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Being Prepared For Terrorism: Tips From The US Office Of Homeland Security


Wherever you are, be aware of your surroundings.

Take precautions when traveling. Be aware of conspicuous or unusual behavior. Do not accept packages from strangers. Do not leave luggage unattended. Unusual behavior, suspicious packages and strange devices should be promptly reported to the police or security personnel.

Do not be afraid to move or leave if you feel uncomfortable or if something does not seem right.

Learn where emergency exits are located in buildings you frequent. Notice where exits are when you enter unfamiliar buildings. Plan how to get out of a building, subway or congested public area or traffic. Note where staircases are located. Notice heavy or breakable objects that could move, fall or break in an explosion.

Assemble a disaster supply kit at home and learn first aid. Separate the supplies you would take if you had to evacuate quickly, and put them in a backpack or container, ready to go.

Be familiar with different types of fire extinguishers and how to locate them. Know the location and availability of hard hats in buildings in which you spend a lot of time.

Protection Against Cyber Attacks:

Cyber attacks target computer or telecommunication networks of critical infrastructures such as power systems, traffic control systems, or financial systems. Cyber attacks target information technologies (IT) in three different ways. First, is a direct attack against an information system “through the wires” alone (hacking). Second, the attack can be a physical assault against a critical IT element. Third, the attack can be from the inside as a result of compromising a trusted party with access to the system.

Be prepared to do without services you normally depend on that could be disrupted—electricity, telephone, natural gas, gasoline pumps, cash registers, ATM machines, and Internet transactions.

Be prepared to respond to official instructions if a cyber attack triggers other hazards, for example, general evacuation, evacuation to shelter, or shelter-in-place, because of hazardous materials releases, nuclear power plant incident, dam or flood control system failures.

Preparing For a Building Explosion:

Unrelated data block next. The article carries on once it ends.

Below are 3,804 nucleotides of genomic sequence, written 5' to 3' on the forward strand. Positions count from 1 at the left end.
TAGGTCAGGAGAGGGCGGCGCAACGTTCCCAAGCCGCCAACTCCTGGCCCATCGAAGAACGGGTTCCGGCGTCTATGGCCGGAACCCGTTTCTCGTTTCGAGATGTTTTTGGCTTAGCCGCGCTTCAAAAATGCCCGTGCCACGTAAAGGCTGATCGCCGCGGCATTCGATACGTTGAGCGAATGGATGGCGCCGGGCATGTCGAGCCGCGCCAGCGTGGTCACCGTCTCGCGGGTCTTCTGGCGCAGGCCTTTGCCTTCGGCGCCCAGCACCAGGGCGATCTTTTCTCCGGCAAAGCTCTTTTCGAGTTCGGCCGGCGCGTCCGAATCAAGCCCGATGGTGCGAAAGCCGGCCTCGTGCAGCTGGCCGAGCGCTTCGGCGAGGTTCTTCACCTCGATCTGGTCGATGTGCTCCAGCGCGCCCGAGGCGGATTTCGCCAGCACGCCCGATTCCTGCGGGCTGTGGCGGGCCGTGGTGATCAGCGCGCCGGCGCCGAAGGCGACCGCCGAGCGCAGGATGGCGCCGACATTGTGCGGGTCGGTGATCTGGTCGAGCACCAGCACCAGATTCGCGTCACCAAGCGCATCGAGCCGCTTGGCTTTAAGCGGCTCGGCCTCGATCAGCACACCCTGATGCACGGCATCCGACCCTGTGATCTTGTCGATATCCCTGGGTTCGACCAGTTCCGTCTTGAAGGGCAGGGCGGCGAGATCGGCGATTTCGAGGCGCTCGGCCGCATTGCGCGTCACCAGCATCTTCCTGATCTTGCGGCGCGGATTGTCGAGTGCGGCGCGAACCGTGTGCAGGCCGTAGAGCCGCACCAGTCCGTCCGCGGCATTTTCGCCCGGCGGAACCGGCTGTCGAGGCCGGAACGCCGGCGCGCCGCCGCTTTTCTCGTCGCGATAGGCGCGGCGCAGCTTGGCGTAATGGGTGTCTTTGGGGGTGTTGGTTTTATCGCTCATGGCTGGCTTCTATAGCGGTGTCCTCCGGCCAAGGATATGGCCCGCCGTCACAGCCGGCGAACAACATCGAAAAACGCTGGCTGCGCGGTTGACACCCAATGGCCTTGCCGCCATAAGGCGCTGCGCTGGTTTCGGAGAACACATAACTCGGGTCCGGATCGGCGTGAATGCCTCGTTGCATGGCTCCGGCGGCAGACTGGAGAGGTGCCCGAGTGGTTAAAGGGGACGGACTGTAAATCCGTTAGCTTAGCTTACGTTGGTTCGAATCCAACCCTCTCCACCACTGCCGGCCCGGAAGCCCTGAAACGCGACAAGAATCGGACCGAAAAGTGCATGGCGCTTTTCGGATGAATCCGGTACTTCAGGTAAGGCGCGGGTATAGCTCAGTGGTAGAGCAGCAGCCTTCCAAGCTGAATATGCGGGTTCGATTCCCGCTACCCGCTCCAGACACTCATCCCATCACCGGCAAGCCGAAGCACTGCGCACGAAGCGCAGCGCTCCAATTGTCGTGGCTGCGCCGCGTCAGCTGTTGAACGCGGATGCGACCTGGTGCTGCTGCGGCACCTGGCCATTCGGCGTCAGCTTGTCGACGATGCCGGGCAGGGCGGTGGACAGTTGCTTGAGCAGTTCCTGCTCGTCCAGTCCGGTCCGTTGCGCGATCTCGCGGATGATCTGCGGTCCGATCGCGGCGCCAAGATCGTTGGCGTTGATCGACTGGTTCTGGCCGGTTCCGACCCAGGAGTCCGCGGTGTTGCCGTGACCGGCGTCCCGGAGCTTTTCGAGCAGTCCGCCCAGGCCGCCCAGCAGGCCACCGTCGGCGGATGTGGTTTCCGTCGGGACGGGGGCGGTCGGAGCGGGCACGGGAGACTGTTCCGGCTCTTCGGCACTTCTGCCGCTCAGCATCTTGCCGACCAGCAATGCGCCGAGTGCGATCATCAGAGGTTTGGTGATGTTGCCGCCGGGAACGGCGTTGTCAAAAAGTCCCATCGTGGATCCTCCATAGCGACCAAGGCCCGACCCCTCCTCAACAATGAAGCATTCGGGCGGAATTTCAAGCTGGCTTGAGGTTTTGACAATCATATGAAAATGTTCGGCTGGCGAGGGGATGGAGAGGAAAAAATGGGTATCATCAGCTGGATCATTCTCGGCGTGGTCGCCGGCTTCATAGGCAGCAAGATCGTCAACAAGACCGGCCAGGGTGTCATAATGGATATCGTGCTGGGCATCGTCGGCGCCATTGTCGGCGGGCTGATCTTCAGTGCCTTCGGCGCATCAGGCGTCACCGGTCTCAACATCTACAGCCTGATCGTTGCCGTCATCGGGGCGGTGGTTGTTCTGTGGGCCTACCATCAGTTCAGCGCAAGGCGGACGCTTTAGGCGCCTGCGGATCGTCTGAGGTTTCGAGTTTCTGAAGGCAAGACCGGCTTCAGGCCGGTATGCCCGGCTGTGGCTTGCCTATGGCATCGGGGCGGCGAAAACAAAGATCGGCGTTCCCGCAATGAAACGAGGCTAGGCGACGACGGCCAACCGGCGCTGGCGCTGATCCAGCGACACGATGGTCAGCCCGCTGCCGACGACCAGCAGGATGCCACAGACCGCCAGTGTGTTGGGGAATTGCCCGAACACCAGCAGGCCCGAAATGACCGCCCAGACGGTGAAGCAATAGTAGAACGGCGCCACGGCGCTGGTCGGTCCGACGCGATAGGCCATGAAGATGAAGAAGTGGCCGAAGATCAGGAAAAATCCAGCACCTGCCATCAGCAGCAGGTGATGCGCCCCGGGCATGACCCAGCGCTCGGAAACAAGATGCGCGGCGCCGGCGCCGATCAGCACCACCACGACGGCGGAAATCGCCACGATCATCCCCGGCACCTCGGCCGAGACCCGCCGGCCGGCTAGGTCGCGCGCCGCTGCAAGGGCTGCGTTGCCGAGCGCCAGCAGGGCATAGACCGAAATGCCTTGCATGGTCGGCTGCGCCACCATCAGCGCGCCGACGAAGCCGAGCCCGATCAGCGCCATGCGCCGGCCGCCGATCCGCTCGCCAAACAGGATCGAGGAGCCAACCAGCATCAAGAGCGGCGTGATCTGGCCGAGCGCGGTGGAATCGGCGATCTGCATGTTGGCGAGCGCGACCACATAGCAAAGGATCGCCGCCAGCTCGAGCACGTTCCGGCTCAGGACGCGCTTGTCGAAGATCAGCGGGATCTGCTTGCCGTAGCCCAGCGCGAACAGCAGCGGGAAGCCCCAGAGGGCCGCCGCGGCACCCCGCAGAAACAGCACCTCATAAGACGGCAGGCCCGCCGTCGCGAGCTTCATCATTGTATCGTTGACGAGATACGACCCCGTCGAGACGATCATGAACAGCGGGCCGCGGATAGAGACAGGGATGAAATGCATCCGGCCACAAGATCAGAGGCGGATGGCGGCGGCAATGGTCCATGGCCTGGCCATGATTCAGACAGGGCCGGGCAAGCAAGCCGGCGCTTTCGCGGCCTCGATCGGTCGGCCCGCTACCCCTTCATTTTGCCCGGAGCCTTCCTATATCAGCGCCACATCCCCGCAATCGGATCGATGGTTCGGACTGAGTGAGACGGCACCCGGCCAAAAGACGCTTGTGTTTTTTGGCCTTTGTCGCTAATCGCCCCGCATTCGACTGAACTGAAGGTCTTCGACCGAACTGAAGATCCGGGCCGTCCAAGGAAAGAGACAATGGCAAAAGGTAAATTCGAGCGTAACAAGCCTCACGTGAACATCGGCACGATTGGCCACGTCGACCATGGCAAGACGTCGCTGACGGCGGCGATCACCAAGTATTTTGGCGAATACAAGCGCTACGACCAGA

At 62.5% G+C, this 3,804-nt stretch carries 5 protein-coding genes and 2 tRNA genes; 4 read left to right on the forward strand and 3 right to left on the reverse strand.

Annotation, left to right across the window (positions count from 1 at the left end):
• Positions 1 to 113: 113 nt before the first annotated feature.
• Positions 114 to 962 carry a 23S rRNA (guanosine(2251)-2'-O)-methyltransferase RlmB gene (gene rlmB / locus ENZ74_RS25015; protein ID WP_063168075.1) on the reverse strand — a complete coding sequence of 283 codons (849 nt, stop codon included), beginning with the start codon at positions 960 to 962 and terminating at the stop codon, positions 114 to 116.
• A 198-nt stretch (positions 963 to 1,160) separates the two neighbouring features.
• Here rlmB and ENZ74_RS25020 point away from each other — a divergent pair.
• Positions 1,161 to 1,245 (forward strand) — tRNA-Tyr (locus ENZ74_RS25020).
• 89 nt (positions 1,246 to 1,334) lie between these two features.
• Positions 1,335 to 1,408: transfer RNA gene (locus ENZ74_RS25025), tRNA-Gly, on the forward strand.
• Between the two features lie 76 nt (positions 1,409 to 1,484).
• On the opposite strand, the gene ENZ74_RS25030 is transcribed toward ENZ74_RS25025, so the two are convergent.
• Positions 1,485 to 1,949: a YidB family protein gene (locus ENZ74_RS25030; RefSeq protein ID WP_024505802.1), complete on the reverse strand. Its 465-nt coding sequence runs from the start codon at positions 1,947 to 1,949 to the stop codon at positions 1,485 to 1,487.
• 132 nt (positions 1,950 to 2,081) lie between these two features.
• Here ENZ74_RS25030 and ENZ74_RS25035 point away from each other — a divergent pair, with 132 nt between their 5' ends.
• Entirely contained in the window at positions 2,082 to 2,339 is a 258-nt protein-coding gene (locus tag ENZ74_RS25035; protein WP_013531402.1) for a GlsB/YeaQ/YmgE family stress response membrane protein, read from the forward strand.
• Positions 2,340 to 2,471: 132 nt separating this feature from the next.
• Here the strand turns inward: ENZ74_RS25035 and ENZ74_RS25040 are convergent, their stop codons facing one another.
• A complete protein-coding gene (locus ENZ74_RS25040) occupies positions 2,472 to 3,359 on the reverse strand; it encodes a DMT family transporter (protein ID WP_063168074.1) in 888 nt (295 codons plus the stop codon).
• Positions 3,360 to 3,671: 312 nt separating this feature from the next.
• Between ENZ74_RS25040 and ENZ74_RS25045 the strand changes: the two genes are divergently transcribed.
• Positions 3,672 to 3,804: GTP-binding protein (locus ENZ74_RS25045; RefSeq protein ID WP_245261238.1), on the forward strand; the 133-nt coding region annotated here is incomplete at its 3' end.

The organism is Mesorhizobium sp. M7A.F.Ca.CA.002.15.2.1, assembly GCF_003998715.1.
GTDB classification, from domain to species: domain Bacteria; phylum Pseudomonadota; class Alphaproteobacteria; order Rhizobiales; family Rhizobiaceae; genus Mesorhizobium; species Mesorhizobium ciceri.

Explosions can collapse buildings and cause fires. People who live or work in a multilevel building can do the following:

Review emergency evacuation procedures. Know where emergency exits are located.

Keep fire extinguishers in working order. Know where they are located, and learn how to use them.

Learn first aid. Contact the local chapter of the American Red Cross for information and training.

Building owners should keep the following items in a designated place on each floor of the building.

Portable, battery-operated radio and extra batteries

Several flashlights and extra batteries

First aid kit and manual

Several hard hats

Fluorescent tape to rope off dangerous areas

Bomb Threats:

If you receive a bomb threat, get as much information from the caller as possible. Keep the caller on the line and record everything that is said. Then notify the police and the building management.

If you are notified of a bomb threat, do not touch any suspicious packages. Clear the area around suspicious packages and notify the police immediately. In evacuating a building, don’t stand in front of windows, glass doors or other potentially hazardous areas. Do not block sidewalk or streets to be used by emergency officials or others still exiting the building.

Suspicious Parcels and Letters:

Be wary of suspicious packages and letters. They can contain explosives, chemical or biological agents. Be particularly cautious at your place of employment.

Some typical characteristics postal inspectors have detected over the years, which ought to trigger suspicion, include parcels that:

Are unexpected or from someone unfamiliar to you.

Have no return address, or have one that can't be verified as legitimate.

Are marked with restrictive endorsements, such as “Personal,” “Confidential” or “Do not x-ray.”